By Celis Brisbin, Programs Manager

Published on Written by Posted in Advocacy and policy


You may have missed the recent announcement from the Energy Information Administration (EIA) that energy consumption by the federal government is at its lowest point since 1975. This is, as some would say, a big deal and in looking at the contribution of the building sector in achieving this goal, it is in fact a very big deal for green buildings.

While reducing fuel consumption was a meaningful factor in getting to this point, lower energy use in federal buildings was a key aspect in getting to this accomplishment. The analysis from EIA points to the 2007 Energy Independence and Security Act (EISA), which set requirements to achieve 30 percent reduction in federal building energy use and 65 percent reduction in fossil fuel consumption of new or renovated federal buildings by 2015, as a reason for the downward trend.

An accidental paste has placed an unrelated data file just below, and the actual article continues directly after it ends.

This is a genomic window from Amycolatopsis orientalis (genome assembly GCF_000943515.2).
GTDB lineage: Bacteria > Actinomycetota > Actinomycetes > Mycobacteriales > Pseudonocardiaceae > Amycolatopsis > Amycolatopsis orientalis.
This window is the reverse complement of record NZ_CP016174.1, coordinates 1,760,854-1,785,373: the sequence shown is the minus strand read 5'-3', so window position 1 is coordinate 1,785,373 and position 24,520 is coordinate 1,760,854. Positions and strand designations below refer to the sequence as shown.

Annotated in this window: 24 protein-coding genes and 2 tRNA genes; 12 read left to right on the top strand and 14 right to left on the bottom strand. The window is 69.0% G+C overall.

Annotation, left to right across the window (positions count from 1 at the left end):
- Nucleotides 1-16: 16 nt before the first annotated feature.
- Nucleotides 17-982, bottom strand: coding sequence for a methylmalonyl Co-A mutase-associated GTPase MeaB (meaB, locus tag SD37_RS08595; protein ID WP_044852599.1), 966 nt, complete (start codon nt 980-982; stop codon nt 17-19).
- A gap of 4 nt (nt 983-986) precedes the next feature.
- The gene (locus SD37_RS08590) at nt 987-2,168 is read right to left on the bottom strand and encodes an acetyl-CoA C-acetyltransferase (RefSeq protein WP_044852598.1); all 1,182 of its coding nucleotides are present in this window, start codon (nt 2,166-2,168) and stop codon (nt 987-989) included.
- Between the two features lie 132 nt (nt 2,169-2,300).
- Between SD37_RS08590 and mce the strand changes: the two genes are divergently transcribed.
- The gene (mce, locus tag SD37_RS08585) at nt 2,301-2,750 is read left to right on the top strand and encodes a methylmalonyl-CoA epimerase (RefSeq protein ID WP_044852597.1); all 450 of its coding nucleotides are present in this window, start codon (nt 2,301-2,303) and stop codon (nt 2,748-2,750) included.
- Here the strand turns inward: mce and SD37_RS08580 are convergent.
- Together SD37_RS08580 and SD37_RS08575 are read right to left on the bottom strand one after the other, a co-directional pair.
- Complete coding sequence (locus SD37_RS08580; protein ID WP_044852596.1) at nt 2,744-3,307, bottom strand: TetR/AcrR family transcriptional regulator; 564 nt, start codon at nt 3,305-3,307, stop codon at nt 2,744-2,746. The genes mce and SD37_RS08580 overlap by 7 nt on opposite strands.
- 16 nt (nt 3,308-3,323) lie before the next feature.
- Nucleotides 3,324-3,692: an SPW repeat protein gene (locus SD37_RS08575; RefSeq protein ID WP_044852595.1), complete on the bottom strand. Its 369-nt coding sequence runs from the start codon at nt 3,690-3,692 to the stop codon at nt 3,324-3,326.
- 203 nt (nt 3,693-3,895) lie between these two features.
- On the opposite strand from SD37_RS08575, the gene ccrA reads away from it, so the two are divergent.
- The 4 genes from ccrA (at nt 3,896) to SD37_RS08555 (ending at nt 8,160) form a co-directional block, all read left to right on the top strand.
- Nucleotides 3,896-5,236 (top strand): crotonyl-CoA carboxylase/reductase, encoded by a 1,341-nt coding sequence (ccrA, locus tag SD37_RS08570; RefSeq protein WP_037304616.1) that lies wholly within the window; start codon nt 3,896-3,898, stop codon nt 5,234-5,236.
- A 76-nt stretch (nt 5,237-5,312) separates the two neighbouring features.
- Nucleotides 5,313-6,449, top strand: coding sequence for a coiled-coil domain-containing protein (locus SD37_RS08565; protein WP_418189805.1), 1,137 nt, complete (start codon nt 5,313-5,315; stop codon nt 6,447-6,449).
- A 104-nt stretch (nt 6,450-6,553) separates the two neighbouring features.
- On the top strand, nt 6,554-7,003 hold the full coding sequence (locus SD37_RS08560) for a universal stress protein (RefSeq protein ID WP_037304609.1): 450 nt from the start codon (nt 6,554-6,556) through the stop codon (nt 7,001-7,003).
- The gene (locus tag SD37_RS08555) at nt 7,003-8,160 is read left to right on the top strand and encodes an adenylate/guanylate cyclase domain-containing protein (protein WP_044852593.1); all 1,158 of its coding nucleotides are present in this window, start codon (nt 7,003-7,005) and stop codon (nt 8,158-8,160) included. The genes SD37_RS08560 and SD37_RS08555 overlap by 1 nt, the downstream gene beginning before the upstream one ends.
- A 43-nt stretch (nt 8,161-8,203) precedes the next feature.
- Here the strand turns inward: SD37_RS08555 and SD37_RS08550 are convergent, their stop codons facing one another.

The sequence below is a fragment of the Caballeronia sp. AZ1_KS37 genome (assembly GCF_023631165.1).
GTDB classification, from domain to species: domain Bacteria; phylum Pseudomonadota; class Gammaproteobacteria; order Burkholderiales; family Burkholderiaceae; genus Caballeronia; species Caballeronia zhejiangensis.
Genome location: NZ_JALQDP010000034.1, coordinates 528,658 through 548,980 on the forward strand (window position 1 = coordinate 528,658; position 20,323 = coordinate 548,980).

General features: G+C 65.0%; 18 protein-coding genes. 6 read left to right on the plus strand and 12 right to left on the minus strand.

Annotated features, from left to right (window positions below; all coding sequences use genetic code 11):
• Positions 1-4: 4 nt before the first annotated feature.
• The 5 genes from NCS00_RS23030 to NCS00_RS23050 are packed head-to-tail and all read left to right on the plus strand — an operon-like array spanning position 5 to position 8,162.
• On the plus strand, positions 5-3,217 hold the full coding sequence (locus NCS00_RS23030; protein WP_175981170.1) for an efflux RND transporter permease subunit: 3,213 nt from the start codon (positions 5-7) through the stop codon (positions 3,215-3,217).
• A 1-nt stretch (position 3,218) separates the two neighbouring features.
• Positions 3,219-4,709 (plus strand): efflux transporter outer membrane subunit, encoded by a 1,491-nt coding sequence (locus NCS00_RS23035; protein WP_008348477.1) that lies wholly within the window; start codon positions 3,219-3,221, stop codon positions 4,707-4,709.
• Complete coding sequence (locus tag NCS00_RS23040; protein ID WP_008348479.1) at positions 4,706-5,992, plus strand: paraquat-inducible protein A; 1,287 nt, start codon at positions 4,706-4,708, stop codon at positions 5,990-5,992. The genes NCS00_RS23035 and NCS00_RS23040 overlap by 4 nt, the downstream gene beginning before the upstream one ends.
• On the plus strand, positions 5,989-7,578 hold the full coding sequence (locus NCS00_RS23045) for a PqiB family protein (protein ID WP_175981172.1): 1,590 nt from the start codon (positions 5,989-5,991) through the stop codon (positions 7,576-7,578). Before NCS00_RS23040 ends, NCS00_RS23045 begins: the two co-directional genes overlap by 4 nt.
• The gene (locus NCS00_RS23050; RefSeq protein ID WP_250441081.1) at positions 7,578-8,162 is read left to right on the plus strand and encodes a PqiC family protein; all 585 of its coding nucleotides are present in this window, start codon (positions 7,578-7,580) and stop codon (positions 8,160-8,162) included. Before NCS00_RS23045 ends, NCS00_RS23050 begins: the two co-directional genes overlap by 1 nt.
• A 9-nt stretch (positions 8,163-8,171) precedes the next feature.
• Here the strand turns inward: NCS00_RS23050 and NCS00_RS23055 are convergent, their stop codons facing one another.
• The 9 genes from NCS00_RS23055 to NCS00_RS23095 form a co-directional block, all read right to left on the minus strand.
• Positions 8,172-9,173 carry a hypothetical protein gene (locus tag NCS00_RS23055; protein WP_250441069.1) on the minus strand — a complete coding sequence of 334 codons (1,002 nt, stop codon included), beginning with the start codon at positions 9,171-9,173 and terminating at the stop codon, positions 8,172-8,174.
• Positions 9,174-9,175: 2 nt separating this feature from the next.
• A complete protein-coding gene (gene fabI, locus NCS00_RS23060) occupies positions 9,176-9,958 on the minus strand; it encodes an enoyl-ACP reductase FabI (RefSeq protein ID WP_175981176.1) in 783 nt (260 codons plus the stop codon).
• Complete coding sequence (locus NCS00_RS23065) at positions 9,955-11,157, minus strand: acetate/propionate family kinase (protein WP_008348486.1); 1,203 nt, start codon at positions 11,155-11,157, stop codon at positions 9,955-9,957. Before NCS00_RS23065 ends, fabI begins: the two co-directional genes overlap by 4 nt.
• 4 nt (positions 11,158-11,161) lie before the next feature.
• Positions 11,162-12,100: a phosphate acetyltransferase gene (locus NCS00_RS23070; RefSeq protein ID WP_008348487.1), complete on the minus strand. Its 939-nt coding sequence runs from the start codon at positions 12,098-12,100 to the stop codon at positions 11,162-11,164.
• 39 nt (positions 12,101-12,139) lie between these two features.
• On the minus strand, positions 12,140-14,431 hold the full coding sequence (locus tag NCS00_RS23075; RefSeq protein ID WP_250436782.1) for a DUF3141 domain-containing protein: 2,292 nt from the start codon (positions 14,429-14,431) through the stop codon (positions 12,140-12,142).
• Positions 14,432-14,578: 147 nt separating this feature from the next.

While not named specifically, a large portion of the new and renovating buildings meeting these targets and contributing to these energy reductions are LEED buildings. With more than 150 million square feet of federal buildings LEED-certified, it’s clear that LEED is helping federal agencies and departments lead by example and achieve the many benefits of green building. Check out the federal agencies’ impressive accomplishments.

This is good news, but not great news. The agencies must continue to do more to reduce consumption through a number of measures including a continued commitment to performance contracting to help address existing buildings and certifying major renovations and new construction through the LEED rating system.

Let’s keep the government’s commitment to green building going. Stay tuned for information on the General Services Administration review of LEED v4.

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